Hijacked sperm carry chemo drugs to cervical cancer cells
Science & Tech / /
There’s a whole new purpose for sperm – sperm-driven micromotor can be used as a targeted drug delivery system, which can potentially treat diseases in the female reproductive tract.
As known, chemotherapy affects cancer cells as well as normal cells, causing symptoms like nausea, at the same time limiting the dose a person can receive due to its toxicity. But all of this could be avoid if chemotherapy drugs specifically targeted cancer cells.
Haifeng Xu at the Leibniz Institute for Solid State and Materials Research in Germany and his team are using sperm cells in order to experimentally take drugs to cancers in the female reproductive tract. When sperm cells loaded with doxorubicin, which is a common chemo agent, and released in a dish containing mini cervical cancer tumours, it was noticed that the sperm swam towards the tumours, killing 87% affected cells within only three days.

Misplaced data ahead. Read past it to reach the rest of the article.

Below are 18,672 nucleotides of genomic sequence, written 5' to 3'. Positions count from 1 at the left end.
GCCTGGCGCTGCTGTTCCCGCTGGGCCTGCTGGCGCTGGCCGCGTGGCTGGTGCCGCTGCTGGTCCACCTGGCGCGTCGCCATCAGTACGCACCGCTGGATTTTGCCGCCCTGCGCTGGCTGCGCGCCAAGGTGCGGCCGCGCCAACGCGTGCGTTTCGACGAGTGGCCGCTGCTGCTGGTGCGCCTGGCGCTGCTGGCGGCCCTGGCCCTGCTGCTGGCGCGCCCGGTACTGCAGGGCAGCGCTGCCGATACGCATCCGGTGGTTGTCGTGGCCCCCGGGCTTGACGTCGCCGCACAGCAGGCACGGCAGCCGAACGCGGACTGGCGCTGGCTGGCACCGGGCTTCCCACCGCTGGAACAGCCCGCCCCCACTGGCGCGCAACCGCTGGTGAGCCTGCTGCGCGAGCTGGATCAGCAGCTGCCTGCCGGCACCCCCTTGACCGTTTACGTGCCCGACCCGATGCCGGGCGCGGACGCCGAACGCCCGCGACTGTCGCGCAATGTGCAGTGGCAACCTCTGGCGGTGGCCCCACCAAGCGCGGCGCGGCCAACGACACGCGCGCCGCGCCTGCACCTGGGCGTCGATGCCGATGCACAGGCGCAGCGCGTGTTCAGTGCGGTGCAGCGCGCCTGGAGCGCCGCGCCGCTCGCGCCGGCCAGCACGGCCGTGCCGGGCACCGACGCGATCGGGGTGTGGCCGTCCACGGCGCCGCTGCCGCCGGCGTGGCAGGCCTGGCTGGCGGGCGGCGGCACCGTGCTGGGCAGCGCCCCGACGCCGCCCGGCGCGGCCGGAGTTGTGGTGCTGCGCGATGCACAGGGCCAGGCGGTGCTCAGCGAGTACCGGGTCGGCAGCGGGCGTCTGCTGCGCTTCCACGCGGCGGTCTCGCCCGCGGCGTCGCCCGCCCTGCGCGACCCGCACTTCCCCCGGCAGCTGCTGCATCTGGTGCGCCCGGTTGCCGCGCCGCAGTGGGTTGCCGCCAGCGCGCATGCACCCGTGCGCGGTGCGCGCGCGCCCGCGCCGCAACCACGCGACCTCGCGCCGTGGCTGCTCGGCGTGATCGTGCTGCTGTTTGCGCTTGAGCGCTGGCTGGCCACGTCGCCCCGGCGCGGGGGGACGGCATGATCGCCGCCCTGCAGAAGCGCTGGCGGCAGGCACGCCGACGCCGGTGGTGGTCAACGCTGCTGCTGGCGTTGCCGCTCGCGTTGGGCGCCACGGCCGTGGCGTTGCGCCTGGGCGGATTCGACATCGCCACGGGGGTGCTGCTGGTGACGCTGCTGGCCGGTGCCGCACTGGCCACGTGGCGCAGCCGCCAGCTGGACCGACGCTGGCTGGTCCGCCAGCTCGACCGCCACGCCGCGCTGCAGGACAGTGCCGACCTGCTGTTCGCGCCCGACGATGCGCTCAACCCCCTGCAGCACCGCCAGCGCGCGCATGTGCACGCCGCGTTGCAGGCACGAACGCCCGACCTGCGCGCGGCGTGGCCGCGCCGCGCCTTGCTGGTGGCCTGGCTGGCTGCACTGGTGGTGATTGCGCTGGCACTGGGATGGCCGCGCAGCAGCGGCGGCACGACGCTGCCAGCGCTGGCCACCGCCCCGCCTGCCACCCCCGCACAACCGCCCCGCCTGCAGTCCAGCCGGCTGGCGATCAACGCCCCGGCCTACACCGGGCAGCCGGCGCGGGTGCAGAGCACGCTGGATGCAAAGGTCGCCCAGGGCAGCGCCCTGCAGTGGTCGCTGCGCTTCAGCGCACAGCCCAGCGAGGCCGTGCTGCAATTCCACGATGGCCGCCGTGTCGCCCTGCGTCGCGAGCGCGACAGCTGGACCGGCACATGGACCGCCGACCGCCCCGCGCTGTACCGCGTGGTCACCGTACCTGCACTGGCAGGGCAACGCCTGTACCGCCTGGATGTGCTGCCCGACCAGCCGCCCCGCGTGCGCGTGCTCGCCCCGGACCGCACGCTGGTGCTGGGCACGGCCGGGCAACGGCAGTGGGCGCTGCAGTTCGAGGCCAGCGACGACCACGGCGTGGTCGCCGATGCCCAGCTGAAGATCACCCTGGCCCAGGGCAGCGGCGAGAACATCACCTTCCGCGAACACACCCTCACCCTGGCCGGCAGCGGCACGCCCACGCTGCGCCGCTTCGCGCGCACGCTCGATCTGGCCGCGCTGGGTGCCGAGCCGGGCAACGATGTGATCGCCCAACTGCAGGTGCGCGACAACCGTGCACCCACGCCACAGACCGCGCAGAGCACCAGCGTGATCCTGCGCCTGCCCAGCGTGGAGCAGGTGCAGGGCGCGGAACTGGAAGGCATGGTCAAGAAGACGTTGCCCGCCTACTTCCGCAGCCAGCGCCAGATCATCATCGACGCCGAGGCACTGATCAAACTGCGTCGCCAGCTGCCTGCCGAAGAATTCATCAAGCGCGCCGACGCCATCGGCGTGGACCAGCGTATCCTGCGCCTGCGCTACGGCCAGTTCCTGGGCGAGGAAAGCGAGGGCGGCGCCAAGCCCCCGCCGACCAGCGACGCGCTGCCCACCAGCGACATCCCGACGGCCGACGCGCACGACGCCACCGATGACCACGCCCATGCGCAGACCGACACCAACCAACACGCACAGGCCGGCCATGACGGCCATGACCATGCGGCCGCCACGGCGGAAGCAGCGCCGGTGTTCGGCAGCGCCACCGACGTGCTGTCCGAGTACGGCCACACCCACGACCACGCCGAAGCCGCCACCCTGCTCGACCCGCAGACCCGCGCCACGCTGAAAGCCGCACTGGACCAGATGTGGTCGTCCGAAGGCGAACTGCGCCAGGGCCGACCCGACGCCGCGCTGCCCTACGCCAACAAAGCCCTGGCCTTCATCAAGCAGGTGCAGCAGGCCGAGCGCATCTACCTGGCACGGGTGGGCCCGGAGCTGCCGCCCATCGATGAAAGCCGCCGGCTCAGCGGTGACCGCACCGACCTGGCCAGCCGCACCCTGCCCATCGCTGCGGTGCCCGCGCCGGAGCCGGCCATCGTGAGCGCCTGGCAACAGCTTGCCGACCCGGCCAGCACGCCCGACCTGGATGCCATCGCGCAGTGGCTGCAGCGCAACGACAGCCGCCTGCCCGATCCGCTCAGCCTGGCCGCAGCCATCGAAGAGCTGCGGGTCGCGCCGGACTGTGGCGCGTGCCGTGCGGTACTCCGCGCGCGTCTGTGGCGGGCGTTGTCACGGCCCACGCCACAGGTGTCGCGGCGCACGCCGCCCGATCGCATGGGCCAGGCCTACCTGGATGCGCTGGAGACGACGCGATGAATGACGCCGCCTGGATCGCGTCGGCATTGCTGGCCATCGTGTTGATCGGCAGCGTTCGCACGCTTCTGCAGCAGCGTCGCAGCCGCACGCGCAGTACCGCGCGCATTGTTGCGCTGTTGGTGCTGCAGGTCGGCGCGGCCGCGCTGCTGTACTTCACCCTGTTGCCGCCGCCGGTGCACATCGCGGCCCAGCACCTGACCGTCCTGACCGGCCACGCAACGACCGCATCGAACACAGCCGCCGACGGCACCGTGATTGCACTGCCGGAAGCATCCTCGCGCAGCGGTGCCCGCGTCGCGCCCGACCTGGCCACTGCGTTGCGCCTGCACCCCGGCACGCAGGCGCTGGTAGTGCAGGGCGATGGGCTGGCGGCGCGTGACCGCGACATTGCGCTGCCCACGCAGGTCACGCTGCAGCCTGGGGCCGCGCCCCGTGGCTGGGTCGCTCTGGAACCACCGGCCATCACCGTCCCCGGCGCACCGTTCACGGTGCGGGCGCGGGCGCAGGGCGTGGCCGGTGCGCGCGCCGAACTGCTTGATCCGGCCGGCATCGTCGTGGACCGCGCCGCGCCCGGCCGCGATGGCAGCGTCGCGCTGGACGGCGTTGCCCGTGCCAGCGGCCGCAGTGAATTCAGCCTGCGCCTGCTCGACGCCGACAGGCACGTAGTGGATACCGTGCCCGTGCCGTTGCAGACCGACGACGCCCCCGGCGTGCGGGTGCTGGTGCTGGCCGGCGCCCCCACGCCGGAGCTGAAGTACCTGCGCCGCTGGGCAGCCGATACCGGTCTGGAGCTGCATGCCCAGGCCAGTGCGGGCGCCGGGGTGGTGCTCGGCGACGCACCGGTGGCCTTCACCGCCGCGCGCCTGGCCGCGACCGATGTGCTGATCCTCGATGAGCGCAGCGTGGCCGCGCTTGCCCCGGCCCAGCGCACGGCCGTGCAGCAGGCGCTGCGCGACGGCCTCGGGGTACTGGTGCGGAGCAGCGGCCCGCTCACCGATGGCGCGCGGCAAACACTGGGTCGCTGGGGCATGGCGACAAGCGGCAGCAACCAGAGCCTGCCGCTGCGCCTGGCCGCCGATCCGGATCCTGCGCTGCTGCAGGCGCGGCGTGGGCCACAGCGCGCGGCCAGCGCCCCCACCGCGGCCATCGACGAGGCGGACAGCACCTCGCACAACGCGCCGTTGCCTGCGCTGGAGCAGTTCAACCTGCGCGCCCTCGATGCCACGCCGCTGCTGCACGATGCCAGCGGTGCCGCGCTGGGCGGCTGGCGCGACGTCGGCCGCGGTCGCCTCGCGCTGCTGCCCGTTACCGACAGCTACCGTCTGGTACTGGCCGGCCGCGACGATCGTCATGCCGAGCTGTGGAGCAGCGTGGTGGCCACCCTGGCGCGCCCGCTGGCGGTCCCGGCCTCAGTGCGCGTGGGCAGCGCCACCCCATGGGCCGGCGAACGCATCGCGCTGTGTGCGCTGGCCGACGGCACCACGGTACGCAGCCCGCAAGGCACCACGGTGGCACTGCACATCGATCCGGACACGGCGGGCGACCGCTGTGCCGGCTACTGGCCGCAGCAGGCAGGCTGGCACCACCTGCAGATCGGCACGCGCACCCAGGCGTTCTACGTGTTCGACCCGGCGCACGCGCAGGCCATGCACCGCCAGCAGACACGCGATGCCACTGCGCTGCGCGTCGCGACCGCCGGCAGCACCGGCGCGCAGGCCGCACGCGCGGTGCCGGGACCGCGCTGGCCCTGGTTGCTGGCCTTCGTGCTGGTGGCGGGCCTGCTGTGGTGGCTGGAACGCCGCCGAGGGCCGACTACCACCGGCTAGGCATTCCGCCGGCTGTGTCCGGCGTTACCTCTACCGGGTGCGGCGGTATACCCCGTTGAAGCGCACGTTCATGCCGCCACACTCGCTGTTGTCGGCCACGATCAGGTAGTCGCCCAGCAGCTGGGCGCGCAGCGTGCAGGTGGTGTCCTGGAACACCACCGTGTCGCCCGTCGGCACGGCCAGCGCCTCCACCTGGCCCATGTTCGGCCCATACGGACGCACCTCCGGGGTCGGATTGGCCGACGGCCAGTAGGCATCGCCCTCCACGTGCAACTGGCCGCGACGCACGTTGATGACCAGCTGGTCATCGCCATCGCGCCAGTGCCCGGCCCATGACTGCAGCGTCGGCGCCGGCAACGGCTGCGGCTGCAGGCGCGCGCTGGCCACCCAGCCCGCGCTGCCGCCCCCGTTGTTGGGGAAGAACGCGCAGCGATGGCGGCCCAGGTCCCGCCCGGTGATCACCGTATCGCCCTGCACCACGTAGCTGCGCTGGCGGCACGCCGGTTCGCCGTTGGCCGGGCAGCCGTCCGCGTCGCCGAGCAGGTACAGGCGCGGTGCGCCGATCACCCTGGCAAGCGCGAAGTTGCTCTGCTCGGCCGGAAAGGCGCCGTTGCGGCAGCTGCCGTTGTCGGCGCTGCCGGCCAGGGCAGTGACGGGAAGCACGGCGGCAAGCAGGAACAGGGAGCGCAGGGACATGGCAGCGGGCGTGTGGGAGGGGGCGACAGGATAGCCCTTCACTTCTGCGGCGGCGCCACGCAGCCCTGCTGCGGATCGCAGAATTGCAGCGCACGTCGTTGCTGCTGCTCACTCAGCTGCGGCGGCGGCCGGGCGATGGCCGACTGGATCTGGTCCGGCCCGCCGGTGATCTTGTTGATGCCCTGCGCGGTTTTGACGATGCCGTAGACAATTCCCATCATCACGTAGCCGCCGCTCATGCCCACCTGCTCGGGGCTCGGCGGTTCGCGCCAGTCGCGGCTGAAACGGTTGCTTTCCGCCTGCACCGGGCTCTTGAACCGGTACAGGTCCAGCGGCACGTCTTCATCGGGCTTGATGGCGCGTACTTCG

The sperm release mechanism is designed to liberate the sperm when the biohybrid micromotor hits the tumor walls, allowing it to swim into the tumor and deliver the drug through the sperm–cancer cell membrane fusion. In our experiments, the sperm cells exhibited a high drug encapsulation capability and drug carrying stability, conveniently minimizing toxic side effects and unwanted drug accumulation in healthy tissues, was explained in the study.
As well as cancer, spermbots might be useful for treating other conditions affecting the female reproductive tract such as endometriosis or ectopic pregnancies, says Xu.
Source: New Scientist